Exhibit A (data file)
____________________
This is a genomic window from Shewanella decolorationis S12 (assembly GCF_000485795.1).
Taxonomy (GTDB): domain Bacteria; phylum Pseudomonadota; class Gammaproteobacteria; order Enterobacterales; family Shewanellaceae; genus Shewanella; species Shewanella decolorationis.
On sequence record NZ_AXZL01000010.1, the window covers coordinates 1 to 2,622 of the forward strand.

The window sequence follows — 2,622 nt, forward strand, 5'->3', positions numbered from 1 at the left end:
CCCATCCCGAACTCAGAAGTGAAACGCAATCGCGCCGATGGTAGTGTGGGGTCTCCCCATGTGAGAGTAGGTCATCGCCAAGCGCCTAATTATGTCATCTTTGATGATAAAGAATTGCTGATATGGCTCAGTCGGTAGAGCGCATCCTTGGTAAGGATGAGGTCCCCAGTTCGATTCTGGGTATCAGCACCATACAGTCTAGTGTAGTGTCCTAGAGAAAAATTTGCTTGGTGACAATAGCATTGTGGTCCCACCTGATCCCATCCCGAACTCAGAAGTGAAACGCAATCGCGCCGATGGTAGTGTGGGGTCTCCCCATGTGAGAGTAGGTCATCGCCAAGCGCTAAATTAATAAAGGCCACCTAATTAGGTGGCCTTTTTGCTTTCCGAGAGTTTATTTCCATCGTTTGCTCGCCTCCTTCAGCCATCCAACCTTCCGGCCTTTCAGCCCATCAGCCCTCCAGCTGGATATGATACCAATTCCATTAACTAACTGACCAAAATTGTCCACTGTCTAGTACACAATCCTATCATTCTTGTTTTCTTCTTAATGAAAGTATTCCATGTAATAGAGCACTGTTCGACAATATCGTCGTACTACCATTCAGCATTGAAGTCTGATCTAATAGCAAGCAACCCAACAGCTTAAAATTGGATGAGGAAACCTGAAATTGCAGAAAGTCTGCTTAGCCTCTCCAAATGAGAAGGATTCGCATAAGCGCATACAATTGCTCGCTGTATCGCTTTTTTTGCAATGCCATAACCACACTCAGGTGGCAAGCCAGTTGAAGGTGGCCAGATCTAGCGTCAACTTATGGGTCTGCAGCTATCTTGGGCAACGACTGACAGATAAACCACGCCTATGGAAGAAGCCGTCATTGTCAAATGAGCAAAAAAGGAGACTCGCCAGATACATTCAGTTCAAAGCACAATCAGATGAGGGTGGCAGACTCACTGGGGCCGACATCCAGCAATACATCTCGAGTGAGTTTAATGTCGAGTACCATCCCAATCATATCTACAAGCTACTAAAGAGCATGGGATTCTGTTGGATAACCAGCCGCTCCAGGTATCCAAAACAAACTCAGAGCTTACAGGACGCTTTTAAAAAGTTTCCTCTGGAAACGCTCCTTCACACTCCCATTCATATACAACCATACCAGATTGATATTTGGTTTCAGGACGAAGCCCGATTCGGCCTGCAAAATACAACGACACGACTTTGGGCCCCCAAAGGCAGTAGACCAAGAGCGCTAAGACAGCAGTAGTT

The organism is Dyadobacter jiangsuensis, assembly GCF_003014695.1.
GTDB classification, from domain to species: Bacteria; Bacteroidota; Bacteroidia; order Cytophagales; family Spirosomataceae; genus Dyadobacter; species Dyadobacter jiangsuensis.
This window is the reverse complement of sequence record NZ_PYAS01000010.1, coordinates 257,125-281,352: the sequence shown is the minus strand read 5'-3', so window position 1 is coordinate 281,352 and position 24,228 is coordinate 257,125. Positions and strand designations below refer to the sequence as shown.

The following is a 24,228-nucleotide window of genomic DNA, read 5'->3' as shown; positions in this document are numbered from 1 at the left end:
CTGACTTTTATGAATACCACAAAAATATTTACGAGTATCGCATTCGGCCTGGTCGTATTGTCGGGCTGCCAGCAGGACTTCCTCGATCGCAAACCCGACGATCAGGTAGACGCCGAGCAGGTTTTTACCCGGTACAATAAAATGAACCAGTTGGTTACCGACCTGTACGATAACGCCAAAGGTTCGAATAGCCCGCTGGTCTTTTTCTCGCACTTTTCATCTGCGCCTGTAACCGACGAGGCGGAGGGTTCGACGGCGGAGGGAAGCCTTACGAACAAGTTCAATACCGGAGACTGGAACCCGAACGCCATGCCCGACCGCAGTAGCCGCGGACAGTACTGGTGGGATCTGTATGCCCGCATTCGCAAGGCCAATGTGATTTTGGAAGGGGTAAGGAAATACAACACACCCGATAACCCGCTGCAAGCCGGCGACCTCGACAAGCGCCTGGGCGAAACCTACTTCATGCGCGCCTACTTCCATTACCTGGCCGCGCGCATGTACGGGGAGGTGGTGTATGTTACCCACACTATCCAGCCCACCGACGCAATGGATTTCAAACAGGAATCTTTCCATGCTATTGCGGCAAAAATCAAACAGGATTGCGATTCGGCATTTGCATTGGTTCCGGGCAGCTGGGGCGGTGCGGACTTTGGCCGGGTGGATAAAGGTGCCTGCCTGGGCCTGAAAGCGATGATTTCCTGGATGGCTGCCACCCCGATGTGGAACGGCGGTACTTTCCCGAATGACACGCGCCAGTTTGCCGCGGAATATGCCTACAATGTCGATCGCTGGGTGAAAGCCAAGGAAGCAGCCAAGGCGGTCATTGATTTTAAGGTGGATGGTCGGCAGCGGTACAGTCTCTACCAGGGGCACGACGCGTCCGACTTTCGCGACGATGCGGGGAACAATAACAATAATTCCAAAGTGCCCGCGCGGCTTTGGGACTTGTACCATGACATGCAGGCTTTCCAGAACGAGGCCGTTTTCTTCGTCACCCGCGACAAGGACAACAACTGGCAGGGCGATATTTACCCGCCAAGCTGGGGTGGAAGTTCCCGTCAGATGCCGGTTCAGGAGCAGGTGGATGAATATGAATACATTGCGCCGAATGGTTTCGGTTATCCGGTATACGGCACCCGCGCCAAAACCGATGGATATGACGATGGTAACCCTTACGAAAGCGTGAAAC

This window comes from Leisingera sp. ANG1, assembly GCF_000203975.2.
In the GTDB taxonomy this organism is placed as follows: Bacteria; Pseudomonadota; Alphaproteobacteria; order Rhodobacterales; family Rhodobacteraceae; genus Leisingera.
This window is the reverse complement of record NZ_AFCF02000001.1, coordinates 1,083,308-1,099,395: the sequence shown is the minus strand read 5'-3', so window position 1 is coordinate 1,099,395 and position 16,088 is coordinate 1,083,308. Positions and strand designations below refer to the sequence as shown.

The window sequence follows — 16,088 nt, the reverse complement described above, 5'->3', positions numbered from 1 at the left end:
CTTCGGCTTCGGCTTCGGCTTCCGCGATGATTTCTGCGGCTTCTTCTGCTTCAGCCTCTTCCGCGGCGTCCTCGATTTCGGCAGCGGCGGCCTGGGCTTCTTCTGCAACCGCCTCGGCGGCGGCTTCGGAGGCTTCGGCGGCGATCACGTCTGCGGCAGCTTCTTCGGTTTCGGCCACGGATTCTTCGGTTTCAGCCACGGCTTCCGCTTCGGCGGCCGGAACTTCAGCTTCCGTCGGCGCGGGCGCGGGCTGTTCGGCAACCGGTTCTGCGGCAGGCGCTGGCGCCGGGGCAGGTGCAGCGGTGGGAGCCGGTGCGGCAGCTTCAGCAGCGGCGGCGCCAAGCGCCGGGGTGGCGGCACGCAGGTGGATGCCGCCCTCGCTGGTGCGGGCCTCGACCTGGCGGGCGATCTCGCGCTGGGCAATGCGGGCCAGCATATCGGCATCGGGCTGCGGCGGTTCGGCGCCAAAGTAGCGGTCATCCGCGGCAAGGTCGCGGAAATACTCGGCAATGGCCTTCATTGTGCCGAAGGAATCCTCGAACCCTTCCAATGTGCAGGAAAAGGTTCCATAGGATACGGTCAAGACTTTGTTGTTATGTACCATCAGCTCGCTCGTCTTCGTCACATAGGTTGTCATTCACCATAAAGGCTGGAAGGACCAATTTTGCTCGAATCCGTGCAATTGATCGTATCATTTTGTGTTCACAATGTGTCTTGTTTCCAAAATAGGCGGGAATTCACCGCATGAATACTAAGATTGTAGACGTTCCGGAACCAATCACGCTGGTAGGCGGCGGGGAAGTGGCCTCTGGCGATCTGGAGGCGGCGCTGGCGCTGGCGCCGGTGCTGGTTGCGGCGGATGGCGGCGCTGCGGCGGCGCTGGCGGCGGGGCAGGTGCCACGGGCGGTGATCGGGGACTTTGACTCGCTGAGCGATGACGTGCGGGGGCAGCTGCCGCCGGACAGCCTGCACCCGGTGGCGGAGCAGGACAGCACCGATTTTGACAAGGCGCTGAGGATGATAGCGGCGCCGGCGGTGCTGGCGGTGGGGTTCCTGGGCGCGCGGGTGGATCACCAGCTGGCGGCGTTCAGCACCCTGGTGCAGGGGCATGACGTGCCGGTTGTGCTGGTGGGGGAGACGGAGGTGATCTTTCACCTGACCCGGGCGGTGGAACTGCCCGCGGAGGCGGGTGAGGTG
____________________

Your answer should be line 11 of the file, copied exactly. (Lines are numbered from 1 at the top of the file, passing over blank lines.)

This window comes from Leisingera sp. ANG1, assembly GCF_000203975.2.